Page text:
Voters in Kirkland approved a 0.1% public safety sales tax for a variety of purposes, including enhanced police services, school resource officers, after-school programs, and expanded mental health and human services programs focusing on gun safety, homelessness, domestic violence, suicide prevention, and related public safety issues. Kirkland becomes the 18th city in Washington to impose a public safety sales tax, but it’s worth noting that no city can impose a public safety sales tax if the county has already imposed its full 0.3% public safety sales tax under the same statute.
And in Snohomish County, voters have approved a 0.1% sales tax for emergency communications systems. This will provide a stable funding source for replacing and upgrading the county’s emergency radios and towers.
TBD Sales Taxes
For cities, transportation benefit district (TBD) sales taxes had mixed results. These sales taxes have become a common and generally popular way to fund transportation improvements in recent years. Sequim easily passed a 10-year renewal of the city’s existing TBD sales tax, and voters in Anacortes approved a 0.2% TBD sales tax to replace the existing $30 vehicle license fee. As city officials noted, replacing the vehicle license fee with the sales tax will shift some of the tax burden to out-of-town visitors who use the city’s roads.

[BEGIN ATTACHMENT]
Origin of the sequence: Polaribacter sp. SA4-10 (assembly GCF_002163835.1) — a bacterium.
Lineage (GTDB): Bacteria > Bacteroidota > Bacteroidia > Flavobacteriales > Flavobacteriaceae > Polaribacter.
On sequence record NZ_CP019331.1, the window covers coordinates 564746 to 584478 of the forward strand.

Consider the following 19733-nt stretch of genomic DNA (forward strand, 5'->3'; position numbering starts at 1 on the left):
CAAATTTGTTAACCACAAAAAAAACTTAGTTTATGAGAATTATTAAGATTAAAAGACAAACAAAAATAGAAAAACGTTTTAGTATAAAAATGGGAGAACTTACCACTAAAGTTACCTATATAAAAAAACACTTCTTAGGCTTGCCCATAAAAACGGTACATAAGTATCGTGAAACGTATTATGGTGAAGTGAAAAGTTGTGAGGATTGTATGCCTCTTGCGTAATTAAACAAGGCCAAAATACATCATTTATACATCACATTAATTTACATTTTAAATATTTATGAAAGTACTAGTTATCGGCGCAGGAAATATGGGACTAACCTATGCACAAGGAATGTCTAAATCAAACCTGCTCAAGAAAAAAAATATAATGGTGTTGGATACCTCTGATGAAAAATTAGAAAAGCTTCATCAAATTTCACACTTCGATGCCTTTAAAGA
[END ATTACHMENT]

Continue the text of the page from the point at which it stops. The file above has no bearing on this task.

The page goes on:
Voters in Shoreline are narrowly approving a 20-year, 0.2% TBD sales tax to repay indebtedness for sidewalk and pedestrian improvements. TBD sales taxes are normally limited to 10 years, at which point they must be renewed with voter approval, but the statute (RCW 82.14.0455(2)) provides an exception if the revenues are used to repay debt. Shoreline is the first jurisdiction in the state to attempt a TBD sales tax longer than 10 years for the repayment of debt.
Transit Sales Taxes